by definition, not illegal to the Federal Government, if we do that, 
many of these obstacles, many of these confusions that people have to 
deal with in those States, in the States where people have voted to 
make sure they don't want marijuana illegal, well, their problems and 
the complications, the banking rules and everything else would be 
solved immediately.

[[Page H1076]]

  Now that we have established President Trump's policy preference as 
it relates to this issue, which is he believes it should be left up to 
the States, as well as my legislative proposal, let us turn to the 
reasons why Federal policy ought to change.
  First, as a matter of philosophy, I, as a constitutional 
conservative, have great faith in the ideals articulated by our 
Founding Fathers. Their experience with the British monarchy, an all-
powerful, centralized British Government in which people had little 
representation and no right to control their own lives and liberty, led 
them to establish--meaning, led our Founding Fathers to establish--a 
decentralized system of government, totally different from that of the 
British, that their government was meant to protect the freedoms of the 
  One of the most important tenets of this system of government was the 
idea that nearly all police power should be reserved to and exercised 
by the State and local governments. Yet today, Congress continues to 
fund an enormous Federal bureaucracy that is built around the idea that 
we--meaning, the Federal Government--can and should regulate what 
people may or may not choose to consume and has justified the Federal 
Government's establishing a Federal police force and justified Federal 
police actions directly on the citizens throughout our country.
  This is totally contrary to what our Founding Fathers meant. There 
was never an intent to have criminal law being taken care of by the 
Federal Government. All of our Founding Fathers would have opposed it 
and today would be supporting my legislation by bringing things back to 
the ideals which they had in mind of limited government, especially 
limiting the Federal Government's control directly over our lives.
  Tragically, these laws, the laws which have been implemented and the 
laws that have been encouraged by the Federal Government, these laws 
concerning marijuana, disproportionately impact on the poorest 
communities in our country. There is an incorrect perception that poor 
people, particularly people of color, disproportionately break Federal 
marijuana laws, leading to their disproportionate representation in 
Federal prisons. However, as I indicated, that is an incorrect 
  Statistics show that affluent citizens are just as likely to grow, 
sell, and use marijuana illegally as poor citizens. The sad difference 
between these two, however, is that the poorest among us are somehow 
unable to avoid prison time for similar offenses.
  There is much that can be said about why this is. Some may respond to 
this unfairness with the idea that we should just lock up more of the 
affluent young people and older people as frequently as we lock up 
their poor counterparts.
  Well, I happen to believe that the Federal Government shouldn't be 
locking up anyone for making a decision of what he or she should 
privately consume, whether that person is rich or poor, and we should 
never be giving people the excuse, especially Federal authorities, that 
they have a right to stop people or intrude into their lives in order 
to prevent them and prevent others from smoking a weed, consuming 
something they personally want to consume.
  We have been down this path before, of course. In the 1920s, a 
coalition of progressives and evangelical Christians thought it would 
be a good idea to institute a national prohibition on alcohol, which 
was something else that people can do in excess--and do in excess--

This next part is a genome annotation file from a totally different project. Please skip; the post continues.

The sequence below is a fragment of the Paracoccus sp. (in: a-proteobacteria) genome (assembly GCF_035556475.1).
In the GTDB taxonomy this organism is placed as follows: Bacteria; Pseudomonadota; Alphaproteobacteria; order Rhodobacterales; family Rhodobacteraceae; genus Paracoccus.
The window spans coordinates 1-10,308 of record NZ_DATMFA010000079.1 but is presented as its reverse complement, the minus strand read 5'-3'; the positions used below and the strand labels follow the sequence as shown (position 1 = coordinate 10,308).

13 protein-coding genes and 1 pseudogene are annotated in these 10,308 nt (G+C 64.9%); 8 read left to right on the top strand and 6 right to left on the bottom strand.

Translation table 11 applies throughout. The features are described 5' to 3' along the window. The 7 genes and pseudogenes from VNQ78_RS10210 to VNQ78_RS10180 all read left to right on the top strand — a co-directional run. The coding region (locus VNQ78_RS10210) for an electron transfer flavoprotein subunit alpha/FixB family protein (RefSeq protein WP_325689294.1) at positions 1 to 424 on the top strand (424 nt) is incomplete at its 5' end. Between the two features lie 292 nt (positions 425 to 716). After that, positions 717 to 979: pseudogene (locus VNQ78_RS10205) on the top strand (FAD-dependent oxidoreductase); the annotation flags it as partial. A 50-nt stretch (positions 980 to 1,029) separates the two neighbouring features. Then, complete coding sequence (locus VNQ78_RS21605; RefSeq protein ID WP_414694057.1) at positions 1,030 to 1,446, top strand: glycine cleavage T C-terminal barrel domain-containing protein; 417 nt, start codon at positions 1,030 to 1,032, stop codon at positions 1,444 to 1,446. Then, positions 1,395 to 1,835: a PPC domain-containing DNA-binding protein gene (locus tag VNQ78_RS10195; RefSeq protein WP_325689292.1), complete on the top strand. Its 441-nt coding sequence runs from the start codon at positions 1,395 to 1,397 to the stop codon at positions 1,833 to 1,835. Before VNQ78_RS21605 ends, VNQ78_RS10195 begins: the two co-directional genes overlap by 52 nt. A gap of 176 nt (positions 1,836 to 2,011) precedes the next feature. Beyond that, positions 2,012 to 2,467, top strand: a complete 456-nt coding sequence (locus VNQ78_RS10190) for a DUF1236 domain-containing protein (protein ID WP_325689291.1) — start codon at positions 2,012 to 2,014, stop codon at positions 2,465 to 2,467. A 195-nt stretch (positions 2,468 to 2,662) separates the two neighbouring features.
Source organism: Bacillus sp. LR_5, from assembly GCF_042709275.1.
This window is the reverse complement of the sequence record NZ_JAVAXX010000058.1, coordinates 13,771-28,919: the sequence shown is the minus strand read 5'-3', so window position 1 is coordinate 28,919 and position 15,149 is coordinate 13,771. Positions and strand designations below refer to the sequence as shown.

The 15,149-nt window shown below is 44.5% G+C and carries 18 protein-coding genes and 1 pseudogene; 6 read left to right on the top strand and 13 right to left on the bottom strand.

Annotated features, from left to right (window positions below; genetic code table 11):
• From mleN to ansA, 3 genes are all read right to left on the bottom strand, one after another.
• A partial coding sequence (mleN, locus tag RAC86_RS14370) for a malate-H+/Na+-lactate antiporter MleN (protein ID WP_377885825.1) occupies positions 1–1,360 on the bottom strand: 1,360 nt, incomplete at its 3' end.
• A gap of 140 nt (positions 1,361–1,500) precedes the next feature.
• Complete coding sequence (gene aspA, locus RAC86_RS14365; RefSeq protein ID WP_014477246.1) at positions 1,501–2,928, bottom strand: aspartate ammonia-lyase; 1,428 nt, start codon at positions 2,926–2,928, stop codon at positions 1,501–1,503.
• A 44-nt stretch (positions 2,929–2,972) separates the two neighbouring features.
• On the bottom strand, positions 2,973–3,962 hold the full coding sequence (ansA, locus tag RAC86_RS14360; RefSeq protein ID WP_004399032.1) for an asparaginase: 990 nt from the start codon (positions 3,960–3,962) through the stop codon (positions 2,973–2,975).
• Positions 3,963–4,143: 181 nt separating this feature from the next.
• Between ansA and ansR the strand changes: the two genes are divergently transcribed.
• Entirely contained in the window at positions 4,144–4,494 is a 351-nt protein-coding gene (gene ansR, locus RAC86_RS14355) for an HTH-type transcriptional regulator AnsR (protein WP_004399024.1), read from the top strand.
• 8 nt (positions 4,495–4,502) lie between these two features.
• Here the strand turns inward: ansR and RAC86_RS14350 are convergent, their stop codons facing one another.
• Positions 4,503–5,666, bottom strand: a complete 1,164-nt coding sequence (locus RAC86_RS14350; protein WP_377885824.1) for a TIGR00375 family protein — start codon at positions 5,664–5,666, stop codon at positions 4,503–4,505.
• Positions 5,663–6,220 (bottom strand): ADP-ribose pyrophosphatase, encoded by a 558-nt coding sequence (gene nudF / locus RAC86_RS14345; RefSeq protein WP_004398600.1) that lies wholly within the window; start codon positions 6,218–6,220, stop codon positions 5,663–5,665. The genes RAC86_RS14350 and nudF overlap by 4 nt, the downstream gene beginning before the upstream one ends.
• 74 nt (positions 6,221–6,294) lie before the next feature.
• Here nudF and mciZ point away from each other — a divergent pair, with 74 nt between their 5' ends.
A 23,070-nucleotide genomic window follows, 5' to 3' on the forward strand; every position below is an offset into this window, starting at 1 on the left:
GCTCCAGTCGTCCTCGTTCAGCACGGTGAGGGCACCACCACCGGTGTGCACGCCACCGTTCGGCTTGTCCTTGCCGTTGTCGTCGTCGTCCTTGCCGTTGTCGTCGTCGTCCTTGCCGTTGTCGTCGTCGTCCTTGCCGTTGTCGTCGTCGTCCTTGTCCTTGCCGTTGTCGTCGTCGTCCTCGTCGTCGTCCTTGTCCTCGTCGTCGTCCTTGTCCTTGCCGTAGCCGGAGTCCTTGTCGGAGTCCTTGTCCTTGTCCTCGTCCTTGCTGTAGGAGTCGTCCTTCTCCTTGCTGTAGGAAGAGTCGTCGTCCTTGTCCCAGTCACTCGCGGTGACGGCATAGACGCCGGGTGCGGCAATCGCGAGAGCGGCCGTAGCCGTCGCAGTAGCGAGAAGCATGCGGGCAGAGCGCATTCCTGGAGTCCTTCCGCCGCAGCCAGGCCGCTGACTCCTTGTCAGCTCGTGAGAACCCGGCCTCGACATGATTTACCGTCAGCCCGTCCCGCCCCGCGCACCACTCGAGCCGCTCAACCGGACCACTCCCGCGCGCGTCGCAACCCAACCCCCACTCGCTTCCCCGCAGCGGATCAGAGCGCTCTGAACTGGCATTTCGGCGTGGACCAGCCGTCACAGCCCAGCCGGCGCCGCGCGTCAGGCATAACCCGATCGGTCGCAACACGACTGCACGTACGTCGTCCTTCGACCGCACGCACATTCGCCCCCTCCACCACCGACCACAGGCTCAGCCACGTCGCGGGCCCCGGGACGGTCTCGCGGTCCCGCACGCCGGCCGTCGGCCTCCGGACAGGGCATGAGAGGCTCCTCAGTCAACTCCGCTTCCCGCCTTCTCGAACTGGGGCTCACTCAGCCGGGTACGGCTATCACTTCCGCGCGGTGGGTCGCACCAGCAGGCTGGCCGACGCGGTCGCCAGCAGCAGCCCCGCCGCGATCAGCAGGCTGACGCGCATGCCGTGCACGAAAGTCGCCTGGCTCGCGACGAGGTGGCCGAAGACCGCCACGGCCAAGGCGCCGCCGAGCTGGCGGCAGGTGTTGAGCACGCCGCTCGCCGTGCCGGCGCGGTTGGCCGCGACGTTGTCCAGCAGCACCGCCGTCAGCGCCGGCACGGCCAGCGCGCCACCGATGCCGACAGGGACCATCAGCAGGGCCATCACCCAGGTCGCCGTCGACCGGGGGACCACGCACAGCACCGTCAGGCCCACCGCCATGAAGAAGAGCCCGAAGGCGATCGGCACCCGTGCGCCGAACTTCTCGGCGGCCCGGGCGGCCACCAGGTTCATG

which hurts them when they do it in excess or when they do it when they 
are not totally in control, and they hurt their lives.
  People do hurt their lives on alcohol, no doubt about it, just like 
in all these other drugs and just as some people do on sugar, for 
example. But the motives of the movement, no matter how well intended, 
indeed, certainly they wanted to help the people that they were going 
to stop from drinking. But like most efforts to limit freedom, the 
freedom of Americans, they ultimately succeeded in convincing--they did 
convince--the country to enact an amendment to the Constitution that 
actually prohibited the production and sale of alcohol in the United 

  What happened? Well, predictably, the policy failed at achieving its 
intended goal, which is trying to prevent people from consuming a 
liquid intoxicant, alcohol; and instead of just achieving that goal, 
instead it resulted in a torrent of collateral damage that harmed 
everybody in this country and created problems that we still have 
today. The rise of organized crime, the death of people consuming booze 
that was contaminated or otherwise deadly, that is what was going on 
during Prohibition.
  The mobster scene first arrived in America. We had organized crime. 
We had people who were consuming alcohol from stills, and they had no 
idea what company or what people were making this stuff that they were 
consuming. They ended up dying in great numbers, and we ended up with 
the Mob.
  Does that sound familiar?
  Fortunately, for future generations, the country wised up and 
repealed the Prohibition amendment just about a decade after it was put 
into place.
  Today, the scourge of marijuana prohibition has fueled organized 
crime here and south of our border and in our inner cities and 
throughout the world. We now have organized crime on steroids, and 
there is little that we can do to stop that because we keep feeding 
them with money by having outlawed drugs that people want to consume, 
and especially that drug that we are looking at tonight, which is 
  Yet despite the well-documented death and destruction permeated by 
organized crime, the two groups who are most tragically harmed by the 
Federal Government's intransigence--it is not necessarily the groups 
that they are trying to save, but, in reality, they are trying to save 
these people. They are putting them in jail. They are destroying 
people's lives in that way, but they are also victimizing American 
seniors and our veterans--yes, our veterans.
  The Federal Government remains so fixated on the need to restrict 
marijuana use that it has effectively promoted an opioid addiction. The 
possibility that marijuana might be a viable alternative to the